Cheesy Easter

Vermont Triple Cheese Bread

Vermont Triple Cheese Bread

If you invite me for Easter dinner I promise to bring the bread. How much bread depends entirely on what you are cooking for the main course. If you’re cooking a Ham (or buying the spiral-cut kind) I’ll bring a loaf or two and some nice rolls. Lamb or mutton will mean I’ll need to rent a U-haul and make two trips. You’re serving mutton just like your Grandmother used to make? My Grandmother used to make Pickled Tongue but you don’t see me serving that for dinner. Easter dinner tip #1: stick with a main course you don’t have to explain.

In the past I’ve written that I consider a good bread basket to be the lifeboat that can rescue me from a bad meal. Talking mutton and lifeboats conjures images of a culinary Titanic.

Better yet, here’s a novel new idea: The First Annual Easter pot luck. The menu will be comprised solely of the items everyone in attendance gave up for Lent. With my friends in attendance there may be an oversupply of martinis and red wine, but that’s okay because there will also be an oversupply of cake, cookies, and ice cream. It’s called balance, people.

And yes, the point is moot for yours truly. Giving up things for Lent is literally not in my religion, but I can’t resist an occasion marked by a big meal.

How can Easter not be on my mind? Easter candy has been on the shelves of every drug store for what seems like months, the squishy, mellow neon of the Peeps calling my name like a Stay-Puft siren.

This is a good place to mention one of the landmarks of my kitchen: my recipe files. These could perhaps be mistaken for a paper recycling bin. I have a tendency to keep empty flour bags because a recipe printed on the side caught my eye. They tend to sit on the shelf for a while, waiting for an occasion when I will smooth out the wrinkles and bring them to life.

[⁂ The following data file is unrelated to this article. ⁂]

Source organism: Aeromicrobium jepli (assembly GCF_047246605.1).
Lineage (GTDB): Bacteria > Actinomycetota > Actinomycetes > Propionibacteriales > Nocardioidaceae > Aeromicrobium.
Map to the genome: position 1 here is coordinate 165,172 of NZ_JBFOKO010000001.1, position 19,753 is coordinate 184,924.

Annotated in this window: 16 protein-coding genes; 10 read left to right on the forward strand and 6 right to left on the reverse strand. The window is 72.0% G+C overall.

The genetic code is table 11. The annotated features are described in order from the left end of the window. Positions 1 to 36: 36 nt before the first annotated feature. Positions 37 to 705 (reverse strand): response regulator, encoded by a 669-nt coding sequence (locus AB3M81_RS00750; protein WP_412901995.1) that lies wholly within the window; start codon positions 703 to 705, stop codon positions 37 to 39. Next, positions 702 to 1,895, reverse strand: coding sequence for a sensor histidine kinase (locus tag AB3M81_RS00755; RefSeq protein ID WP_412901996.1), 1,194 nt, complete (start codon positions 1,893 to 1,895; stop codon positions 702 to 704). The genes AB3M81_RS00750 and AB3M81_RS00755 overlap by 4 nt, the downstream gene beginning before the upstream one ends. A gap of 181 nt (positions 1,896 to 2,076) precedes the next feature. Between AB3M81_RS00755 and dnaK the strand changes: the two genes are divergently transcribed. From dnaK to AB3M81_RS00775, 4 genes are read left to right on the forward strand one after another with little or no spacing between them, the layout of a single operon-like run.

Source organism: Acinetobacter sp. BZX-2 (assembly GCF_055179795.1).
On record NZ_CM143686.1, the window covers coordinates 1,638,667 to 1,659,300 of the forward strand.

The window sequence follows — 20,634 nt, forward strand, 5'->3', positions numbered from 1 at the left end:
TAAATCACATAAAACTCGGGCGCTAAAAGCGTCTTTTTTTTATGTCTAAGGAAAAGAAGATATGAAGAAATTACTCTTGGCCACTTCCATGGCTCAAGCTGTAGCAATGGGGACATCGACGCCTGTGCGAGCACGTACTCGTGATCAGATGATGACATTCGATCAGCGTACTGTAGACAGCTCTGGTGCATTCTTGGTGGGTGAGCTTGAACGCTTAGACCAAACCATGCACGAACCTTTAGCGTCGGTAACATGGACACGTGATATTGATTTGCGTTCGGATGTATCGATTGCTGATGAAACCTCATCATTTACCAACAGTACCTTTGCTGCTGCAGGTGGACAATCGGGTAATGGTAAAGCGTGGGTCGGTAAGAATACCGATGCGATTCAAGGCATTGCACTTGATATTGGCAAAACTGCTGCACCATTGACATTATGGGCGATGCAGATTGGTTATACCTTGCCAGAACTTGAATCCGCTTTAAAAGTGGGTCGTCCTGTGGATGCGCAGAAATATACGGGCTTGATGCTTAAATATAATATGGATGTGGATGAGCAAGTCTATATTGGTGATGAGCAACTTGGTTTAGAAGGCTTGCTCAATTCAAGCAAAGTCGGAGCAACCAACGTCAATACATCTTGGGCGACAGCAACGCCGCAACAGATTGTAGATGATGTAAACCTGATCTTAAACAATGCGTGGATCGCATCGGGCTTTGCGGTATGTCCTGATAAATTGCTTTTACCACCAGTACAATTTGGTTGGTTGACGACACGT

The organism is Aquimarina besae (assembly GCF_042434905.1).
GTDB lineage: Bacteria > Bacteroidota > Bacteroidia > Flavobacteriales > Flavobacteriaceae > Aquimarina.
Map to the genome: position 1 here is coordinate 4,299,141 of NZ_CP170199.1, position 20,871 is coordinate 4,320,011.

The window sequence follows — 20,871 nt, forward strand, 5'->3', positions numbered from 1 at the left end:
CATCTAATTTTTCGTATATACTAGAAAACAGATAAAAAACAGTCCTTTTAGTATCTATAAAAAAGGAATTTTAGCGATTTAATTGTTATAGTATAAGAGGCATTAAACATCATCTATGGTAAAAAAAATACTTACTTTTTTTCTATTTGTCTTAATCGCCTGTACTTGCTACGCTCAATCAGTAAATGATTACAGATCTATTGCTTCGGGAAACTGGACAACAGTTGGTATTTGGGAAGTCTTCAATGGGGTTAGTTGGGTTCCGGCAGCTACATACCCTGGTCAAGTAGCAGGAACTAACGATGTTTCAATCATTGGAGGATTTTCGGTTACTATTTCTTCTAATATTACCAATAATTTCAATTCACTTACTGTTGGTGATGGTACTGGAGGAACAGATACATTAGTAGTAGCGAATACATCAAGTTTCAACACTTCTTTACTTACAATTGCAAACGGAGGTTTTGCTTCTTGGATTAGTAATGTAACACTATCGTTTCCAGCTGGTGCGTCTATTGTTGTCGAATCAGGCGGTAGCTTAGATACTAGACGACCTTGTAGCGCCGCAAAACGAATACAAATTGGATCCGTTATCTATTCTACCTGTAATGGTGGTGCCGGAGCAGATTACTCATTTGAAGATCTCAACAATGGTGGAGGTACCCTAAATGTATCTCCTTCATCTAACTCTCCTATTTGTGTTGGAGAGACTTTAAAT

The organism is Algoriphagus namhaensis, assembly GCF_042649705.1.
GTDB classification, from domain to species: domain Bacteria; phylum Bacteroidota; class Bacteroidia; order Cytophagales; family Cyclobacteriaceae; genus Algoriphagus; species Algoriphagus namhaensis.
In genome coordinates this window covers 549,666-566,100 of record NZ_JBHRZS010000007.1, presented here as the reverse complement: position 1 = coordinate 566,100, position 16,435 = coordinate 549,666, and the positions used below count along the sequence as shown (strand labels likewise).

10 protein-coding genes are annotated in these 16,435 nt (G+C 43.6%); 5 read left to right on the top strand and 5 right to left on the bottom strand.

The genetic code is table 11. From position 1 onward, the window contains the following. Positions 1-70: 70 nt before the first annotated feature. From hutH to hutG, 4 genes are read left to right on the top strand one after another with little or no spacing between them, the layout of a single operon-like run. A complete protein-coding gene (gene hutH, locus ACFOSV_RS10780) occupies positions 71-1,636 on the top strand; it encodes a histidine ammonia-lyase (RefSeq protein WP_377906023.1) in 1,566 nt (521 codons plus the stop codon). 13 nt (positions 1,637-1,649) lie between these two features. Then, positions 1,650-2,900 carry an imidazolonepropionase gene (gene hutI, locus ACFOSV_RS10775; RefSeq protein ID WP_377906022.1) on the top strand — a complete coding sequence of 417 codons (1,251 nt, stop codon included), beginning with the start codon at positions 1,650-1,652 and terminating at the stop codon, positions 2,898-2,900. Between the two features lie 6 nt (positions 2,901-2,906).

So it was that a long expired bag of King Arthur flour was reincarnated because of the words, “Triple Cheese Bread” printed on the side.

(I am not a paid spokesman for King Arthur flour and did not receive so much as a dusting of flour for this endorsement.)

I’m not sure why I felt like I needed an excuse to bake Triple Cheese bread. This is one of those recipes that deserves the reverse: a day of its own. I imagine that I’ll wake up one morning with the exhortation, “It’s Triple Cheese Bread Day!” on my lips.

In the meantime there’s Easter Dinner. Easter Dinner always holds an interesting allure for me. As much as I love winter, April always seems full of the warm promise of good things to come. (I was Bar Mitzvah-ed in April. Maybe that’s why I like April?)

Depending on the year, April can be both the last gasp of winter and the first whiff of spring, so it is time to celebrate with sun, flowers, and happy food. I think Triple Cheese bread is happy food because it makes me smile.

I repeat this often: if you have a Kitchen Aid stand mixer then baking bread is really no harder than knowing how to set a timer. As this is someone else’s recipe I can only tell you my tips to success.

First: because all of the ingredients in bread can blunt the flavor of cheese, find the sharpest cheddar you can find. This can be tricky. I happened to find a Vermont cheddar by Cabot that they labeled “Seriously Sharp.” Its brininess turned out to be just right. (I’m not a spokesman for Cabot either. But I like this cheese and the implied harmony of pairing Vermont flour with Vermont cheese.)

Even though it may be counterintuitive, I avoided top shelf Parmesan, hoping that the modestly priced domestic version I used would lend enough saltiness and nuttiness to the bread—using the good stuff in a loaf of bread seems like a waste.

The third cheese seems like a cheat. Cottage Cheese? The name aside, I never think of this as cheese, but baking chemistry hints that this is a really good baking ingredient, tenderizing the dough into a pillowy soft foam.

Finally, here’s your choice: I used a loaf pan that is slightly oversized so my bread rose with flat top; use a standard load pan for the old-fashioned dome shaped loaf.

Triple Cheese Loaf isn’t just for dinner. The legendary Schrafft’s restaurants used it famous cheese bread in sandwiches, often pairing it with, what else—grilled, sliced ham.

Did I mention that it is amazing toasted?

No, I didn’t, because you’ll eat the whole loaf that way.

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Here’s the Triple Cheese Bread recipe.

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Write to me at the email address below with any questions or thoughts you may have. Thanks!

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